James Madison Papers

From James Madison to Tobias Lear, 2 November 1803

To Tobias Lear

Department of State Novr. 2d. 1803.


By the Schooner Citizen, which will carry this to Gibraltar, are forwarded the greater part of the gun-carriages promised the Emperor of Morocco.1 When she was taken up for this business it was supposed that she would be able to carry them all, which on experiment was found to be a mistake. The remainder will be transported from Norfolk in a few weeks, by a victualler to be dispatched by the Navy Department, and will probably arrive nearly if not quite as soon.

I avail myself of this opportunity to transmit to the care of the Consul at Gibraltar a packet of Newspapers containing the very interesting proceedings of Congress upon the Treaty with France for the acquisition of Louisiana, whereby you will observe that it has not only been ratified but that the laws, necessary for carrying it into complete execution, have been passed.2 The ratifications were exchanged between Mr. Pichon, and myself on the 21st. ult. and orders have been transmitted to the Commissioners on both sides respectively to give and receive possession of the Province. We have not yet heard of your arrival in the Mediteranean.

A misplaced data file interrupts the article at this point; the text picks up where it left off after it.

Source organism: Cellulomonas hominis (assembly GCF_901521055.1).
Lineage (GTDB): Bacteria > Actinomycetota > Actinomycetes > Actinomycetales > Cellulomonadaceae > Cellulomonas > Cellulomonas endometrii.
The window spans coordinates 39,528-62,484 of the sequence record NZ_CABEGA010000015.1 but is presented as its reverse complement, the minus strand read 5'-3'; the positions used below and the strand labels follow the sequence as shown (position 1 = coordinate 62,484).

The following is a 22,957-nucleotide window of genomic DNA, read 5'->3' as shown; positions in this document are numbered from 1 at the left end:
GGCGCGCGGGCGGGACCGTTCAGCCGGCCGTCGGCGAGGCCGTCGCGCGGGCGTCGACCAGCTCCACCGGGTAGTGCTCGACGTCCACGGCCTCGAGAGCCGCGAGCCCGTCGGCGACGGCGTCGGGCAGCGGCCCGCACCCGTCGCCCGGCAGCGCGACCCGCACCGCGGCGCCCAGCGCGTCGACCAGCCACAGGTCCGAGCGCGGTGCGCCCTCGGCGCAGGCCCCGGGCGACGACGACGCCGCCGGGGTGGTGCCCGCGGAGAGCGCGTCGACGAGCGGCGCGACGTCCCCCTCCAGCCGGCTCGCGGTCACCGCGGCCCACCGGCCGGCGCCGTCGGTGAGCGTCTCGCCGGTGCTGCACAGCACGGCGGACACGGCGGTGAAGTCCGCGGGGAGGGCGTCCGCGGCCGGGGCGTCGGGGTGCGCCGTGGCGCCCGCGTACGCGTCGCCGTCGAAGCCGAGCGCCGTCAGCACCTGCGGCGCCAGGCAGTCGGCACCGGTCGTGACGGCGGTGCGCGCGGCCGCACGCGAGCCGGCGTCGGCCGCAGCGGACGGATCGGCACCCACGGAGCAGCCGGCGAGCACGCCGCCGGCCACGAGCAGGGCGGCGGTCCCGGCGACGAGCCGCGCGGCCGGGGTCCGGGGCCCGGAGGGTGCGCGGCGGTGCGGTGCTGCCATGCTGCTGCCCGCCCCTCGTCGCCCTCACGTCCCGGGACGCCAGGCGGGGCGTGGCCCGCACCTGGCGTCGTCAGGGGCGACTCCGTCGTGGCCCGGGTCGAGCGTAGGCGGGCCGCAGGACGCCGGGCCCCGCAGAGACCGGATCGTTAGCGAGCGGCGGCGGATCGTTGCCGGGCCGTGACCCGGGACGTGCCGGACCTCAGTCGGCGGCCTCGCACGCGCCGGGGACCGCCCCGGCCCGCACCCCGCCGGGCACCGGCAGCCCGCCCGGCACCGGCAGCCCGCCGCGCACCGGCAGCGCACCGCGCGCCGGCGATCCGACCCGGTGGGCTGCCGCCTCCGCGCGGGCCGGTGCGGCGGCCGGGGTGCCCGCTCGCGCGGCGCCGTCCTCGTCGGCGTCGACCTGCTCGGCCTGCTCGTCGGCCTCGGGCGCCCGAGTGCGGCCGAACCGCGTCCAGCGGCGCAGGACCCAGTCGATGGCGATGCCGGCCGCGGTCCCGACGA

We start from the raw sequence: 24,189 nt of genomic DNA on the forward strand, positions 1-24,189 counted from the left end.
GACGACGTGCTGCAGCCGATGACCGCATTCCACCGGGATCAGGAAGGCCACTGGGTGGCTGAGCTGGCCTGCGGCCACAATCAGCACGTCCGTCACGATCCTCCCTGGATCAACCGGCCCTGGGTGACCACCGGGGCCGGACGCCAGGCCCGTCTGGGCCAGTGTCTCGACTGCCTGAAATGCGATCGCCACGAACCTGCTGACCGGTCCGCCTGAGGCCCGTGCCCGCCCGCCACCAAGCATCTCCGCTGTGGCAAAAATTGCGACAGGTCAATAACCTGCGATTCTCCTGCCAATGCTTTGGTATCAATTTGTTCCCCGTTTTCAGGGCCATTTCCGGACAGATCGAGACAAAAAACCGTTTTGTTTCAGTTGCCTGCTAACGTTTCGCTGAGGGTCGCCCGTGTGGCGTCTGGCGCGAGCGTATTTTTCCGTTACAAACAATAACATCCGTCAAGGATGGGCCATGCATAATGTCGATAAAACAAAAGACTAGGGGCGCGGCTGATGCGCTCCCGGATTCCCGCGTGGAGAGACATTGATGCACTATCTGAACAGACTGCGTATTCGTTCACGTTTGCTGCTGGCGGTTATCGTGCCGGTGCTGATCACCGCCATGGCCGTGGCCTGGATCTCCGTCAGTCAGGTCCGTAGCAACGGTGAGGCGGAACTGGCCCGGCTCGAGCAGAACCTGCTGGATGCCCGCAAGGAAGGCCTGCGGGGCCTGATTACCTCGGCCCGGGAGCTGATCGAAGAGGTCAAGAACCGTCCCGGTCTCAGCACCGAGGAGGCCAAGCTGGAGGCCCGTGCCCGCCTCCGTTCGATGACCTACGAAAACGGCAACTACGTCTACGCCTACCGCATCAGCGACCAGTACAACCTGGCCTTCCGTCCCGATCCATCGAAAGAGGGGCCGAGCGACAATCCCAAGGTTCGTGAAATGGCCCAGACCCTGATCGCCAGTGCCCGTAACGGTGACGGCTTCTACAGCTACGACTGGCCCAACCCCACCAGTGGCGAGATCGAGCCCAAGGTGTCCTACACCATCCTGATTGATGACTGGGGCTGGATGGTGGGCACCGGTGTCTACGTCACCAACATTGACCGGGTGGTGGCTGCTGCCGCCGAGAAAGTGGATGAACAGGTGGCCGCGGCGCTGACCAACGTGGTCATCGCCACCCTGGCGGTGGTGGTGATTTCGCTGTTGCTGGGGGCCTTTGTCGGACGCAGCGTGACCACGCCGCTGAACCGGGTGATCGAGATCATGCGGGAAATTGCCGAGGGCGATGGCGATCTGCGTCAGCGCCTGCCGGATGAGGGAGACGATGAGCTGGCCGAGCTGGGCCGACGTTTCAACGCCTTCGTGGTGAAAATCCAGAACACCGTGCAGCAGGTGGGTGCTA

Postscript Novr. 4. Since the preceeding was written, I have received a copy of a letter from Capt. Bainbridge to Mr. Simpson, dated 29th. August in which he relates the capture of the Imperial cruizer Mesbouha,3 and the recapture of her American prize the Celia of Boston. Notwithstanding the perfidy with which hostilities have been thus commenced by the Emperor as it is important that the dispatches intended to be landed at L’Orient should be immediately forwarded, and as the gun-carriages are already prepared, the Schooner Citizen will proceed to Gibraltar with her cargo. If the turn which our affairs with Morocco has assumed permits their being presented as first intended, without too much condescention on our part, and it will contribute to any object commensurate with their value Mr. Simpson is instructed not to withhold them. The President will probably this day communicate to Congress, the information received respecting the aggression above alluded to, and they will doubtless make provision for meeting the exegency in a manner suited to its nature.4 If they (the gun carriages) should not be wanted, for the purpose for which they are intended, it may be desirable not to sell them in any of the belligerent Countries, and as you may perhaps be able to make use of them in the next list of articles in which the accruing annuity to Algiers is to be paid, Mr. Gavino in whose care they will be deposited is instructed to hold them in the case supposed, to your order, and both he and Mr. Simpson are desired to give you information when it shall appear that the state of affairs with Morocco excludes the necessity of applying them to their original purpose. I am &c.

James Madison.

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